Episode 013 - Harrison Owen

Opening Space for Peace and High Performance

Episode Summary
Harrison Owen: Opening Space for Peace and High Performance

In this episode, Susan interviews Harrison Owen the celebrated creator of Open Space Technology which was “channeled” through him, he claims, because of the presence of good gin as well as past inspirations from a village where he lived in West Africa that handled differences by sitting in a simple circle. Open Space has been used in more than half of the countries on earth in what has been a 30+ year experiment in what Harrison observes as the “natural occurrence of peace and high performance.” In this episode, Harrison talks about how Open space evolved and why he thinks it works in high conflict situations. He describes some specific applications – the first, to a conflict between government agencies and Native Americans about where to build a highway on tribal lands and, the second, a meeting of 50 Israelis and Palestinians in Rome who were at polarized odds. “One of the interesting things that struck me early on (about Open Space) is how hugely conflicting people who had spent a considerable amount of time trying to deal with a particular issue would, for whatever reason, find themselves in an Open Space and, more often than not, come out hugging and kissing – problem solved.” In his typical fashion, Harrison provides insight in just about every sentence he utters including reflections on why Open Space isn’t used even more widely than it is given its consistent effectiveness.

Show Notes (See below for links to resources and topics mentioned in this podcast)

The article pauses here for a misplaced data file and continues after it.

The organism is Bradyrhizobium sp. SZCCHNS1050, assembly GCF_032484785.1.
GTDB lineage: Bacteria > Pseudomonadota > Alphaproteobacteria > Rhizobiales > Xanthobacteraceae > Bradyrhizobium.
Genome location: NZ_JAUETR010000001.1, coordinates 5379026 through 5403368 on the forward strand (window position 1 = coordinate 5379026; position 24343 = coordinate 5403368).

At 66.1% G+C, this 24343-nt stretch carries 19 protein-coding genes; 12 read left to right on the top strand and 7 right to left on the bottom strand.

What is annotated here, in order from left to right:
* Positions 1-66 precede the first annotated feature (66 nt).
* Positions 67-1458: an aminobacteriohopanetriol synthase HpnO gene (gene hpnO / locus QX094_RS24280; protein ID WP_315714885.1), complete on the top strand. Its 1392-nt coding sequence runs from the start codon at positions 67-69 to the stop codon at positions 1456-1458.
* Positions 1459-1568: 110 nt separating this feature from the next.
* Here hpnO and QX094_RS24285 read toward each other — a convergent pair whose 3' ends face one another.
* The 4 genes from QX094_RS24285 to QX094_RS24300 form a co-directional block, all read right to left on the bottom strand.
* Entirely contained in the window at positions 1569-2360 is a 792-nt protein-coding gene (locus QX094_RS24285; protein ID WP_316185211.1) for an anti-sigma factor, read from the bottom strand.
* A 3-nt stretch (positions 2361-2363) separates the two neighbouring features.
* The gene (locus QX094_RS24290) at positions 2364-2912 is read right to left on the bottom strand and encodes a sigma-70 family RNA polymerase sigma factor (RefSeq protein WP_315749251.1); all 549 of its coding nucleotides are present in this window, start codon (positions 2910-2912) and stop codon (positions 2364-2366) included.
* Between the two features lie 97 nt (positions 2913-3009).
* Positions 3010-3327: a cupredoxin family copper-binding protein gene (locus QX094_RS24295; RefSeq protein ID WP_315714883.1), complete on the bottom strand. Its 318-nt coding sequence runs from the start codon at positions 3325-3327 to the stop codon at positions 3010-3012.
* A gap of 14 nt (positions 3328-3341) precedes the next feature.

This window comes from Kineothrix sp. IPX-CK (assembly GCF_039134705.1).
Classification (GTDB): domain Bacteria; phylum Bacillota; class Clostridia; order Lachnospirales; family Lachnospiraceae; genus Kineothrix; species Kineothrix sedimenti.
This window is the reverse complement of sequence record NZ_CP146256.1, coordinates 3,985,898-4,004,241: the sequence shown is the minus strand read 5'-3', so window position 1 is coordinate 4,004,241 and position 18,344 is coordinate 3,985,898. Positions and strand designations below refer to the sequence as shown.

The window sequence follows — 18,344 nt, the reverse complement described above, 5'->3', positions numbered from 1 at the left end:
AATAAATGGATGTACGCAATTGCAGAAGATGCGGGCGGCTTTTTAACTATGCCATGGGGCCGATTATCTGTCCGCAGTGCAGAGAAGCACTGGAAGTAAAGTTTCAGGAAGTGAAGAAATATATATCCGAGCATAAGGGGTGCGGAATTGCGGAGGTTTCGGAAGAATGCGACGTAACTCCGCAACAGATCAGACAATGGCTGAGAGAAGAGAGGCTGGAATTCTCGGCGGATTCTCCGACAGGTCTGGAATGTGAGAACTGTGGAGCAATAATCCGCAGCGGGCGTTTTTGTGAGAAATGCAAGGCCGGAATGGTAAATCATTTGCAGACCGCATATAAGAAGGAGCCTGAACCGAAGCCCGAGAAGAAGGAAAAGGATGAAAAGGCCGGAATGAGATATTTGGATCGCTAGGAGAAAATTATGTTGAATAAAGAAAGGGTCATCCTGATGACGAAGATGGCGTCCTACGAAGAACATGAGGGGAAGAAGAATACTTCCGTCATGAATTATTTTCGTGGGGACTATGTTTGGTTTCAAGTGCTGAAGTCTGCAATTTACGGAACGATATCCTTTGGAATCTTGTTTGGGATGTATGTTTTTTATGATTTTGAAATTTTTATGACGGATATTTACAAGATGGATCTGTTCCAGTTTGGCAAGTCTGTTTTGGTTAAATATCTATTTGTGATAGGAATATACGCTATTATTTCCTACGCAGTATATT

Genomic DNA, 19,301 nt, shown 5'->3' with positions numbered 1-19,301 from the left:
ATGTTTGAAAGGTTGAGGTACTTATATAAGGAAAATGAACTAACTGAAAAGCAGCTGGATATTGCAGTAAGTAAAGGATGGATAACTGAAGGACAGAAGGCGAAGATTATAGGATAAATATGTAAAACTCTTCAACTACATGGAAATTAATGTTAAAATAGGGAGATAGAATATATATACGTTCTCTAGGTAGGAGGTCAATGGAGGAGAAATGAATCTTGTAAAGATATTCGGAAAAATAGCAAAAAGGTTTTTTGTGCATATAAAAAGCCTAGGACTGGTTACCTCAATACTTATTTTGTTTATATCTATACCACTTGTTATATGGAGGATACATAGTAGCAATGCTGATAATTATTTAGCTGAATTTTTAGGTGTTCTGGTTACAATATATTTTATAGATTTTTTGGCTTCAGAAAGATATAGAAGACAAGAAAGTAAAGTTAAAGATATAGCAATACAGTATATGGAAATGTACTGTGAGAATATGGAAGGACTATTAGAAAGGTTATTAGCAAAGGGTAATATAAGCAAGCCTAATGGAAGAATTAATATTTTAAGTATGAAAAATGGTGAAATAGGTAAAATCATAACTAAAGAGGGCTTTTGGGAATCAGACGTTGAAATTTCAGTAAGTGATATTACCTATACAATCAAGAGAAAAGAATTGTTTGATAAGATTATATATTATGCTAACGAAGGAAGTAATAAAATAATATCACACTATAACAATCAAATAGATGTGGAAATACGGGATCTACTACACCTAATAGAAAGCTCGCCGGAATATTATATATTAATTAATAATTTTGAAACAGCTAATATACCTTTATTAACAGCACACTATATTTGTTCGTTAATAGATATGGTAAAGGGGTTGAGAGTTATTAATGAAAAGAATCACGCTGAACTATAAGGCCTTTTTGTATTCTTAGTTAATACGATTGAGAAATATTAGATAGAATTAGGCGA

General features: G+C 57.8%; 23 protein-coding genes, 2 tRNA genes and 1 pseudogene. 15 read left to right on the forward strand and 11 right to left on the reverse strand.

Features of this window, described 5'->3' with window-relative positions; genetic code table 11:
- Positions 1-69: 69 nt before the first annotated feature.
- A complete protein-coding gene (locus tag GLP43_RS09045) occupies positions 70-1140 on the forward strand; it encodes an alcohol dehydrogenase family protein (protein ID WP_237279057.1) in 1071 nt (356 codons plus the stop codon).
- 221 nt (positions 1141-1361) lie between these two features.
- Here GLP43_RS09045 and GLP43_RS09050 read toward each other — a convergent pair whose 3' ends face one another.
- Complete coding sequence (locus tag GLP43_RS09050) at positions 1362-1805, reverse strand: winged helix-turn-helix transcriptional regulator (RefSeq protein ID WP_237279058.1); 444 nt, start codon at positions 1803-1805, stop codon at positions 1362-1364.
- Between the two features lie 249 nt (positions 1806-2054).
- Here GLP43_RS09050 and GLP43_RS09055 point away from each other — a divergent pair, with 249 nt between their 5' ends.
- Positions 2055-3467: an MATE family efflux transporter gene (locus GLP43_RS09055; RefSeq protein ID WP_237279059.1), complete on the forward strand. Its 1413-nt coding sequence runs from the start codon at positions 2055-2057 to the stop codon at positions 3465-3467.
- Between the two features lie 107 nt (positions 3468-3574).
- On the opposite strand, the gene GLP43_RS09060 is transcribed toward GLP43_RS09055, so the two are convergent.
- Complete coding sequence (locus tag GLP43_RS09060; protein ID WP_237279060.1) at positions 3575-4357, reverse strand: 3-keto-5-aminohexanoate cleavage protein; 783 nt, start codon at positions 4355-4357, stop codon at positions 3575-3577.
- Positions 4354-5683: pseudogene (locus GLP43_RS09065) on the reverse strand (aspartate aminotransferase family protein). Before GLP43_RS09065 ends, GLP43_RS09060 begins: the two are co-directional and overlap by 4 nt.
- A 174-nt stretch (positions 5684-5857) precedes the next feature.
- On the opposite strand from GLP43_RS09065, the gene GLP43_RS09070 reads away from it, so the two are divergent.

* Background

o Introduced the concept of Open Space and author of Open Space Technology: A Users Guide

o Author of 10 books and articles, also a photographer.

o explored the nature of leadership, evolution of consciousness in organization, organizational transformation, the power of myth and culture, and open space technology

* Open Space

o Started in 1985, people began using it everywhere, and in 1989 Owen began to understand it was important.

o Open Space arose when Owen had offered to convene the third international symposium on organizational transformation

* Noone was paying me, so I said I will create some space and what will happen will happen.

o “In west Africa when the people have some difficulty they need to work on in a village, they just sit in a circle. Nobody yells and screams at them, there isn’t an agenda there are personages who have roles that they play, but you wouldn’t notice that unless you knew the village very well. So I thought, well, that would be a good place to start.”

o “What are we going to talk about? The image that came to mind was a bulletin board”

o “Then you are left with the logistics, who what when where why: the image that came to mind was a marketplace.”

* Five Principles of Open Space

* Whoever comes are the right people

* Whatever happens is the only thing that could have.

* Whenever it starts is the right time

* Where ever it happens is the right place

* When it is over it is over.

* The law of two feet: if at any time during our time together you find yourself in a place where you are neither learning nor contributing use your two feet, put one foot ahead of the other and go somewhere more fun.

* Why does it work? It violates all principles and practices of meeting practices,